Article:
CELEBRATING IMPERFECTIONS

WORDS & IMAGE: KATE WEINER

Perfection is a kind of death.

Pema Chödrön

Everything is imperfect and perfection is a kind of death. I know this much and still find myself craving smooth sailing and seamless days. The want arises without warning. Sometimes I'm in the grocery store and I'll suddenly turn toward my cart, cluttered with scratched glass jars and cloth bags, and think can I be buying better? Sometimes I'm working on Loam, feeling alive and energized, when I'm beset by the fear that I'll never have the time or money or discipline to make this passion project everything that it can be. 

I have so many dreams for Loam and my life and this world bubbling in my belly. And hard as I try, some days it's a real struggle to do what I need to do to make these dreams real. I waste time scouring for vintage evil eye rings on Etsy. I come home from a long day careening between part-time jobs and eat popcorn in bed because I'm too tired to cook myself a nourishing meal. More often than not, I fall short of my vision for "perfection."

For me, activism is interwoven into my everyday. It's a framework that fuels my daily decisions and drives the kind of work that I do and pursue. So when I feel that I've failed at being a "perfect" person, I feel that I've failed at fully realizing my life's work (eek!) Without meaning to, I confuse being a good advocate for this earth as being a "perfect" environmental activist. 

As many of Loam's readers have shared, this hunger for perfection is an issue that a lot of us struggle with. In our pursuit of personal growth as stewards of the earth, we're likely to sketch out a limiting definition of "perfection" that will always leave us in the lurch. "Perfection" might look like a vegan diet and daily calls to Congress. Or it might look like showing up for every climate strategizing session and forging a fruitful career at an environmental nonprofit. None of these goals are "bad" by any stretch. I'm only sharing these hypotheticals to suggest that whatever our "perfect" life looks like, it will never be exactly like that. We'll miss the protest. We'll make do with a day job that pays our rent even though it doesn't feed our soul. We'll sometimes buy stuff packaged in plastic and travel on carbon-intensive airplanes. We'll be imperfect, because it's wired in our blood, and we can either learn to celebrate our imperfections as a catalyst for change or perceive them as a roadblock to realizing our dreams. 

Sometimes, I fear that if I celebrate my imperfections—all the little ways that I'm learning and loving and messing up and making anew—I'll stay stagnant. Experience has taught me otherwise; when I'm at peace with my imperfections, I'm free. And when I'm free, I'm full of hope. And when I'm hopeful, I'm able to do what the world needs of me. I find delicious joy in my morning walk. I give my energy and time to the zero waste nonprofit that I volunteer with. I work on features for Loam in collaboration with the kind of kickass movers and makers who remind me this world is wild in wonder. In spite of (or maybe because of) my manifold imperfections, I do and dream and heal.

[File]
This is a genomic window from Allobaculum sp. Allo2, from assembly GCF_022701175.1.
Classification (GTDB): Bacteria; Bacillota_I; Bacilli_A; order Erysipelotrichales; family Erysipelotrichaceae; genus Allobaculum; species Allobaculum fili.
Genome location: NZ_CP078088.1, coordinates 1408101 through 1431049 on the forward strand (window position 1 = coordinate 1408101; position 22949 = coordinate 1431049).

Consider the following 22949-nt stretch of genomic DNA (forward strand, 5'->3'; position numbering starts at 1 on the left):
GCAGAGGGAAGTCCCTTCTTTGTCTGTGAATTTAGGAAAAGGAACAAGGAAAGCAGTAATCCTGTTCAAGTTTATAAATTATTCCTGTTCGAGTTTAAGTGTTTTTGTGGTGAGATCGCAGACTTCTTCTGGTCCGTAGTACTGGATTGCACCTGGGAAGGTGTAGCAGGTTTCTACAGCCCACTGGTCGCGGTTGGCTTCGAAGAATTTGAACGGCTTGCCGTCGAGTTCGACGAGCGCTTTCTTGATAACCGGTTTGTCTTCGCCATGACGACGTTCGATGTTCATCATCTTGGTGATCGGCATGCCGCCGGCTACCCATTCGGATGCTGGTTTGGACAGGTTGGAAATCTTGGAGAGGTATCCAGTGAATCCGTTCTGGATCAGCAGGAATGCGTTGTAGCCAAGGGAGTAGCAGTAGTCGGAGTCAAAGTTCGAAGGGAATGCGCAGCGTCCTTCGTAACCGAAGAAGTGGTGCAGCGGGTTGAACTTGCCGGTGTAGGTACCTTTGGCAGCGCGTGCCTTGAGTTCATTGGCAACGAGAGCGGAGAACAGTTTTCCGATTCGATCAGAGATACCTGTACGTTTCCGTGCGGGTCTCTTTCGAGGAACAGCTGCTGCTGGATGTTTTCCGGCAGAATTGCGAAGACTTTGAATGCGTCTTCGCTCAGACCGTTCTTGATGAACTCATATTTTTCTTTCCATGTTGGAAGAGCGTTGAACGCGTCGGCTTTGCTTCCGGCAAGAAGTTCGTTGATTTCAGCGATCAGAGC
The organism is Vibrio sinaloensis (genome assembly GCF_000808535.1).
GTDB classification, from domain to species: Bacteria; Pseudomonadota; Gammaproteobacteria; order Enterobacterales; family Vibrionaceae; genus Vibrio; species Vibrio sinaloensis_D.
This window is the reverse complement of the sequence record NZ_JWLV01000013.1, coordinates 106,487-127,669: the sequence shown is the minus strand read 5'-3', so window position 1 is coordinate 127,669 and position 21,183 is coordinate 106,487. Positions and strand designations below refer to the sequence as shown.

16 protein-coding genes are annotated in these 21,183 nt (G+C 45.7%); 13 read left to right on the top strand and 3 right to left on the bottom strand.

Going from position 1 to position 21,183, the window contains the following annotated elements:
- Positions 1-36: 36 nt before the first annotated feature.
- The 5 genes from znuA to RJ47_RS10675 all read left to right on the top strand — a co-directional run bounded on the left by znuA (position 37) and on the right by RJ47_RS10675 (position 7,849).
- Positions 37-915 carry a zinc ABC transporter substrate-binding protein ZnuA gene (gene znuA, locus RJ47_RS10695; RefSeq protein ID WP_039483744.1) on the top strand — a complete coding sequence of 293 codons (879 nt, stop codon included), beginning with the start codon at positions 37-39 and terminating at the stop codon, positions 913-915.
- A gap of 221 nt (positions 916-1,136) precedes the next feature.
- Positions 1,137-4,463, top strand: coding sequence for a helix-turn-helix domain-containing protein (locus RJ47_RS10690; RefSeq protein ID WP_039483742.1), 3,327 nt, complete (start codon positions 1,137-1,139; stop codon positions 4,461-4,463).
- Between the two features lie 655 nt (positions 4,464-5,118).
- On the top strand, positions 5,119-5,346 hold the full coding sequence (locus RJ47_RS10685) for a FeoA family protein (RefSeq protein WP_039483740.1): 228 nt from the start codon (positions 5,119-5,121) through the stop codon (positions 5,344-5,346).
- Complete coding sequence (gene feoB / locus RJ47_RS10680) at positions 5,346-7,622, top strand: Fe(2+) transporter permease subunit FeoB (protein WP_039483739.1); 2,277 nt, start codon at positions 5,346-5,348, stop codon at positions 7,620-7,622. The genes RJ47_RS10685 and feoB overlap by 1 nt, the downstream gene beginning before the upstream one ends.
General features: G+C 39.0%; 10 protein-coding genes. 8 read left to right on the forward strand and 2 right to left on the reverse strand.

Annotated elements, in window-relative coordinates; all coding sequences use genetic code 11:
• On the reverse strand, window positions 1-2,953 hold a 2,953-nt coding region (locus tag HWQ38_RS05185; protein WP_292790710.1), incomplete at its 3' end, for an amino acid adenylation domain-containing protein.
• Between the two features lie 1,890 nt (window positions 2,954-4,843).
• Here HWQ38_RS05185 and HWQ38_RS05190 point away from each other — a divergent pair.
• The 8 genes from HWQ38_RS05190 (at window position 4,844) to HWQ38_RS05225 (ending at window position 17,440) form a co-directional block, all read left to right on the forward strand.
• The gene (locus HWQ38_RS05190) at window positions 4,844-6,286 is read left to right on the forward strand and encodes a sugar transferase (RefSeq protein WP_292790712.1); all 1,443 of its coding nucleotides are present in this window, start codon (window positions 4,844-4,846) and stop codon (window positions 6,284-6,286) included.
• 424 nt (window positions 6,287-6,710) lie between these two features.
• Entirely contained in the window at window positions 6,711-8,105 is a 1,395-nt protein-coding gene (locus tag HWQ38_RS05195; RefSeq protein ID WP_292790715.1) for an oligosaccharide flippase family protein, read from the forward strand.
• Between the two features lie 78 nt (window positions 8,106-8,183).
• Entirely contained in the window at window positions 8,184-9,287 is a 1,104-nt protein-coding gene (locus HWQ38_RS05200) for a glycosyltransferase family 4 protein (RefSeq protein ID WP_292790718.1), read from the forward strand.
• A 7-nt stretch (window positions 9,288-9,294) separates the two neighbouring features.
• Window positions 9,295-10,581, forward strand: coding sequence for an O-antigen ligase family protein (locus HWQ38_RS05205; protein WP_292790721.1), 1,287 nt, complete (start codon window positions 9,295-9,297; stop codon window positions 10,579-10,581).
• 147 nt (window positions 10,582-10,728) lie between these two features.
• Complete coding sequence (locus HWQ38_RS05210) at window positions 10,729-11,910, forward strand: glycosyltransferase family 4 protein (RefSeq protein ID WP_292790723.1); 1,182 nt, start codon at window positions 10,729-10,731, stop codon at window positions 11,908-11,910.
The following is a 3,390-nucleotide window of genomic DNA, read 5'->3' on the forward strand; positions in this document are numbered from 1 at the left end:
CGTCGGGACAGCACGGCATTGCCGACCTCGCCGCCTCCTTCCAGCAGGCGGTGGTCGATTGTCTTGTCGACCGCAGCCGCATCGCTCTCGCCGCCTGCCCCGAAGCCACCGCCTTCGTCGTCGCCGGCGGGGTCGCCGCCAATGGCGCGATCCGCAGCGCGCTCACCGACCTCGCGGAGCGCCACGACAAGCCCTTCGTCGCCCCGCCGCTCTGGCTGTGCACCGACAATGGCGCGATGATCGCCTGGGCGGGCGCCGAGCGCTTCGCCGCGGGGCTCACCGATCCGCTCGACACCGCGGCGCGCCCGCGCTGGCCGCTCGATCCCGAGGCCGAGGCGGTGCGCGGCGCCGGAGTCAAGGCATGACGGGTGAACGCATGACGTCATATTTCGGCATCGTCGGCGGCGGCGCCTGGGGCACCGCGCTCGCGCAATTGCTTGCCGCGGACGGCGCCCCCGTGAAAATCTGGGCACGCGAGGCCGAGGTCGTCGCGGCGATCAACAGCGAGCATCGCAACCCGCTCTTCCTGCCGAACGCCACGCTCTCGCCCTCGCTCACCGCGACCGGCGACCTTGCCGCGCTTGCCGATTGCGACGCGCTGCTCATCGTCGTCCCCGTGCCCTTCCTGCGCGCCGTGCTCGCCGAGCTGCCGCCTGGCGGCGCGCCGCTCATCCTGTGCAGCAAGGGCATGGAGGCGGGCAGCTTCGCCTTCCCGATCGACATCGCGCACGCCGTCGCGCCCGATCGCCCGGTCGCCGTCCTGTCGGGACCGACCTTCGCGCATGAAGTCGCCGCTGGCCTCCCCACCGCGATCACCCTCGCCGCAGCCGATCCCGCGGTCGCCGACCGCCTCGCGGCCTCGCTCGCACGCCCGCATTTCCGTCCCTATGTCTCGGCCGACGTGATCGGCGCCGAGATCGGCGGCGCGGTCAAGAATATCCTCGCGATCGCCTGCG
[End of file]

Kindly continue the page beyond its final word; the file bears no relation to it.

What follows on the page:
So what can we do to feel free and full of hope? How can we see our imperfections as a vital energy source for our environmental activism? 

We can first (re) envision our imperfections. This opportunity came up for me just the other day when I was scrolling through Loam and found myself frustrated by how few features really met my vision. Archived online is every badly recorded podcast I'd produced and not-so-high quality photo I'd taken. There were interviews I wish I'd done a better job with and personal essays that felt unfinished. It took talking to a friend of mine to realize that for all its imperfections, Loam is full of heart and hope. It's reflective of my deep desire to do even when I don't have the resources for a "perfect" photoessay or podcast or feature. Loam is my passion project, and it's growing with me. When I returned to Loam with that in mind, I started to resee every imperfection as an invitation to do more and dream deeper. I felt so much more at peace with my work, so much more full of possibility, and it's my hope you'll feel the same when you bring this fresh frame of mind to your own work. 

It's in that spirit that (re) envisioning our imperfections helps us to renew our commitment to environmental activism. Making peace with our perceived shortcomings gives us the space to do some good in this world. We can waste precious time mourning our imperfections or we can buck up and try and love and grow and dream our hardest anyway. In my own life, whenever I'm wrestling with cognitive dissonance, strained by slippages between my values and my actions, I ground myself in the kind of rituals that affirm for me why I do the work that I do. I recognize those "imperfect" actions that didn't make me feel so good and strive to cultivate new practices that feel nourishing.

Because at the end of the day, we all have the power to live with, learn from, and to love our imperfections—providing that we trust that those imperfections truly are a power.